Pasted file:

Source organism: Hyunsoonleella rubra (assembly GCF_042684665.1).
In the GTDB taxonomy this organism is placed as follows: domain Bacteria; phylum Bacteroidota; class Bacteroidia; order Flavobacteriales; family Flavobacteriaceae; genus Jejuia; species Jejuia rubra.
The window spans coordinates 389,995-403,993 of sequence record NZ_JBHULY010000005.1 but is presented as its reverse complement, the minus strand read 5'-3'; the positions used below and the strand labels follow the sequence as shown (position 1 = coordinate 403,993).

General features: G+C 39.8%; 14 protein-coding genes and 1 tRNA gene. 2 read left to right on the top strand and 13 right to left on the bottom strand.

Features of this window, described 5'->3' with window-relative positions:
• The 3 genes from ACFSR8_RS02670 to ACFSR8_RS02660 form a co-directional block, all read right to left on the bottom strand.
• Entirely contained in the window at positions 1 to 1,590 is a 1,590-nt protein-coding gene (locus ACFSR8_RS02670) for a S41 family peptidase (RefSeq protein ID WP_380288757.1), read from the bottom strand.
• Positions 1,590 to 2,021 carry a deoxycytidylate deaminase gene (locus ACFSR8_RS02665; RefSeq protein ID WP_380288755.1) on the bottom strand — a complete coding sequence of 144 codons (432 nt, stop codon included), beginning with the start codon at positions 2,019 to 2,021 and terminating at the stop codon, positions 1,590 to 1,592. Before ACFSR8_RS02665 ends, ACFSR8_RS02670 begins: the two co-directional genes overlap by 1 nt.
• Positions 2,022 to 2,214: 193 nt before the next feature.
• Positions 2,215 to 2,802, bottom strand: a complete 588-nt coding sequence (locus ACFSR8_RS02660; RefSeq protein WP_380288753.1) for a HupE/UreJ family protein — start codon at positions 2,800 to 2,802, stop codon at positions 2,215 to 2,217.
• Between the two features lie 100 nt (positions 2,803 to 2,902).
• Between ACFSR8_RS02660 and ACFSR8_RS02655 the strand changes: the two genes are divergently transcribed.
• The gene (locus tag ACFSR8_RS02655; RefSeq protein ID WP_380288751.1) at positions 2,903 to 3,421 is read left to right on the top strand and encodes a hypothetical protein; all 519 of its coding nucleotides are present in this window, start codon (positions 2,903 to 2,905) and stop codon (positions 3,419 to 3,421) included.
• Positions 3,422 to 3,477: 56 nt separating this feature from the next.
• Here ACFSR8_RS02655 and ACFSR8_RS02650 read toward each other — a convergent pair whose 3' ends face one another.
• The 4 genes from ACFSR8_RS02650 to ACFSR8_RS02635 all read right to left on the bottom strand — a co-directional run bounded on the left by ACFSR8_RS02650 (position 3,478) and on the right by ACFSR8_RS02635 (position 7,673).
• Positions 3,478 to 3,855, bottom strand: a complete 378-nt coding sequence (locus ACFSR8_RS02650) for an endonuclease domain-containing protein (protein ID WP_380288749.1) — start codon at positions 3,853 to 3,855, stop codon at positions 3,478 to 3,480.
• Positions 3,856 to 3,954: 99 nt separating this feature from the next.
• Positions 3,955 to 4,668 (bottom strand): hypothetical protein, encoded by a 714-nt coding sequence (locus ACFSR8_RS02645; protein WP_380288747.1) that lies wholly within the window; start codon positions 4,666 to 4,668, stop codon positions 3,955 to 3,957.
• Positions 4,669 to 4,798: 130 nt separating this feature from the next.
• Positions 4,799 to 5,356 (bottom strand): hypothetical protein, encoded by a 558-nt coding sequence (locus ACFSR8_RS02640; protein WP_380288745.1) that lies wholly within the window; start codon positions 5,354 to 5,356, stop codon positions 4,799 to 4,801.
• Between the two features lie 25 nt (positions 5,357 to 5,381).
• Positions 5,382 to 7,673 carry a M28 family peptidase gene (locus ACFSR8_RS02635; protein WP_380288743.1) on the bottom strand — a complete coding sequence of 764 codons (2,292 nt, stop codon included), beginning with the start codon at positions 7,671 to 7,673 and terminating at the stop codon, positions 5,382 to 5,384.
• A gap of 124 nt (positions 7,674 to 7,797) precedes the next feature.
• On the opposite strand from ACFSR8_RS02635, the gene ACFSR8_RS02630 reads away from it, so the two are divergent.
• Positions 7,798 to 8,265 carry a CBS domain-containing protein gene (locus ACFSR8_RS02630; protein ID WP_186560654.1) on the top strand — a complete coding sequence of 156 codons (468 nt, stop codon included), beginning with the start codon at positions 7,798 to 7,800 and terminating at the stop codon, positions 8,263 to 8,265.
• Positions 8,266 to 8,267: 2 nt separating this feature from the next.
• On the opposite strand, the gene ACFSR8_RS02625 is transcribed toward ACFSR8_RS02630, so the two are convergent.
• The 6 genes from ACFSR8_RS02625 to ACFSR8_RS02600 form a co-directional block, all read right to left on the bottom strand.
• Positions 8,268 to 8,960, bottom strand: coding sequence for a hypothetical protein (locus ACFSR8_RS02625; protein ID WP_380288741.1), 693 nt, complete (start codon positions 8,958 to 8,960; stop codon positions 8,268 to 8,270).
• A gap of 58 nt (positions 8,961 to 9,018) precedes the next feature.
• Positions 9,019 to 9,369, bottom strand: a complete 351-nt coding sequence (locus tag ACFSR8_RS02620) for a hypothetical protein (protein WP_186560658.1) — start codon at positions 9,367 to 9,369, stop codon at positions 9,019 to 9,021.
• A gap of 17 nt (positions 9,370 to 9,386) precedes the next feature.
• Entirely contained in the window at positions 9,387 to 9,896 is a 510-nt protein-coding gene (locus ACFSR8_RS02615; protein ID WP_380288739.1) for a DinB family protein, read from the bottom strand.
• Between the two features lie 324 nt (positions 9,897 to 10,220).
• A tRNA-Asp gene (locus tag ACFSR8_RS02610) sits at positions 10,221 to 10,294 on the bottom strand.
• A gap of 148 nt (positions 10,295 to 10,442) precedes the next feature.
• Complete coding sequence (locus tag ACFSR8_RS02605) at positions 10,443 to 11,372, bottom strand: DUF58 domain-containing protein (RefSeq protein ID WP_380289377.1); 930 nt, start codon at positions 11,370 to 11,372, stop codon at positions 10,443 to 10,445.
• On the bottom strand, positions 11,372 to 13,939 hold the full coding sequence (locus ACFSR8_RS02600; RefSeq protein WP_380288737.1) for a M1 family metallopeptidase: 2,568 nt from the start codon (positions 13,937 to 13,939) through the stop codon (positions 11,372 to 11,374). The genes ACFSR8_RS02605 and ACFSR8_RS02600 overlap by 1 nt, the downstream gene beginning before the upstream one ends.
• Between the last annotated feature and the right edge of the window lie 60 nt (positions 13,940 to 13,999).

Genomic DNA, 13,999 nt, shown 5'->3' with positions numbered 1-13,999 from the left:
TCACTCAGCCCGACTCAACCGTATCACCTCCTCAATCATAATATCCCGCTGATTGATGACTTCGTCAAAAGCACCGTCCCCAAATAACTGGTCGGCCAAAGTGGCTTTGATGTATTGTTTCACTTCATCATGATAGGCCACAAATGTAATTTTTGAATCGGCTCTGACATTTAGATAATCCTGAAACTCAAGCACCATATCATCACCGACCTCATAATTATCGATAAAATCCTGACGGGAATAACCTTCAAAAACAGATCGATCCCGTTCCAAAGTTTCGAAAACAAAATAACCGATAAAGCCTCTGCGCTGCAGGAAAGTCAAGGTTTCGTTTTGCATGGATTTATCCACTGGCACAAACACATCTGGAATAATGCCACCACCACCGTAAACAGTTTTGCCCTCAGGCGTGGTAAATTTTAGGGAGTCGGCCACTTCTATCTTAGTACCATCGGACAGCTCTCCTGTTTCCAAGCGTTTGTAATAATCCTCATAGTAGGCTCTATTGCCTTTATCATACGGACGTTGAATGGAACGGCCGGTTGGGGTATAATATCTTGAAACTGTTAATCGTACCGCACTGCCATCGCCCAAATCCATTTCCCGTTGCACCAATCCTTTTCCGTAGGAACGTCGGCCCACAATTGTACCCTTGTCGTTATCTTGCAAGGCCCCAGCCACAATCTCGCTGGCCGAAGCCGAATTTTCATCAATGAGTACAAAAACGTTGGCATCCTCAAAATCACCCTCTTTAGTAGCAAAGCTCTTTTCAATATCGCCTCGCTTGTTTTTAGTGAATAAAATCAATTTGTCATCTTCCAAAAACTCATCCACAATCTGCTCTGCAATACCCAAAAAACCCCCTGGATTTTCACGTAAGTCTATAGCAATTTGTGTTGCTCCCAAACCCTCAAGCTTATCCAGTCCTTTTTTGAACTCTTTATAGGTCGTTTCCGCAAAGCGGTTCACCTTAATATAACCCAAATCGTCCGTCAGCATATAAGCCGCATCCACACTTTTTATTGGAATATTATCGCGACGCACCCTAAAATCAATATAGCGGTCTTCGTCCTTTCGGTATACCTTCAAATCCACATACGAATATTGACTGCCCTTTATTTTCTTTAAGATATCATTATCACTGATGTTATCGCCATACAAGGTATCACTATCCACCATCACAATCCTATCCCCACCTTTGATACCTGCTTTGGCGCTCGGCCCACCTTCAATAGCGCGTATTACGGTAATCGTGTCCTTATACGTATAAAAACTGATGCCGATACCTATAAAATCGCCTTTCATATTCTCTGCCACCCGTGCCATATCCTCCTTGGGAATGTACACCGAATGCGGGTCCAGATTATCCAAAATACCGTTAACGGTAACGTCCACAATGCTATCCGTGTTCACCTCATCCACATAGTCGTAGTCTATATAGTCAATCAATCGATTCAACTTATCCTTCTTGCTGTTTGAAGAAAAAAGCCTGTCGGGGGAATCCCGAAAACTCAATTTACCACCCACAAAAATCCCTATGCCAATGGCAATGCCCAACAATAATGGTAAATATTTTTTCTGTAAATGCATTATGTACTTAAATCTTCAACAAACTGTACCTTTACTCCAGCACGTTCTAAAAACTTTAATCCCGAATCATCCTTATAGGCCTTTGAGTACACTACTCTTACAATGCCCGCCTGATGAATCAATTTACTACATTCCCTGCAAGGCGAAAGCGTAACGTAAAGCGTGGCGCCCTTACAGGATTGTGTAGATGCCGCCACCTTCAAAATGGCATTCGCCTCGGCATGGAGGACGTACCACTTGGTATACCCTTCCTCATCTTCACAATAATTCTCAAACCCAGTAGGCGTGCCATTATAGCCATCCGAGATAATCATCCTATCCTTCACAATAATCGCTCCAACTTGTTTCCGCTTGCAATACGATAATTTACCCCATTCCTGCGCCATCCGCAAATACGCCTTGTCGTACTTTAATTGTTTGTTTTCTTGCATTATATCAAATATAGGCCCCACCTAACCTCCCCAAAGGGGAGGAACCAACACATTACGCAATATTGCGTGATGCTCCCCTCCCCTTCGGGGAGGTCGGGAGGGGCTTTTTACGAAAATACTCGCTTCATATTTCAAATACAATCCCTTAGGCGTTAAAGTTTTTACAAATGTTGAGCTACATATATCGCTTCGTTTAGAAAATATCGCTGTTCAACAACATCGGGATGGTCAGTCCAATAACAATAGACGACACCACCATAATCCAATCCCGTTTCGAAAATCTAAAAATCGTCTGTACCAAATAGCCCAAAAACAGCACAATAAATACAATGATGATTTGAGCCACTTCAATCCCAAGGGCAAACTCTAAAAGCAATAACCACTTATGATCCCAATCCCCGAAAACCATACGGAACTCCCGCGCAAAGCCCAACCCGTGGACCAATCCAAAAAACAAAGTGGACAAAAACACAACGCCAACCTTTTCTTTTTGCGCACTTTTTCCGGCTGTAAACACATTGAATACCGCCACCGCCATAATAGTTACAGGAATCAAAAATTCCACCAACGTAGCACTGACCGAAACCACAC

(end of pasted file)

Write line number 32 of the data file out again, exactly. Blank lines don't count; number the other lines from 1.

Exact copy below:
• Positions 9,019 to 9,369, bottom strand: a complete 351-nt coding sequence (locus tag ACFSR8_RS02620) for a hypothetical protein (protein WP_186560658.1) — start codon at positions 9,367 to 9,369, stop codon at positions 9,019 to 9,021.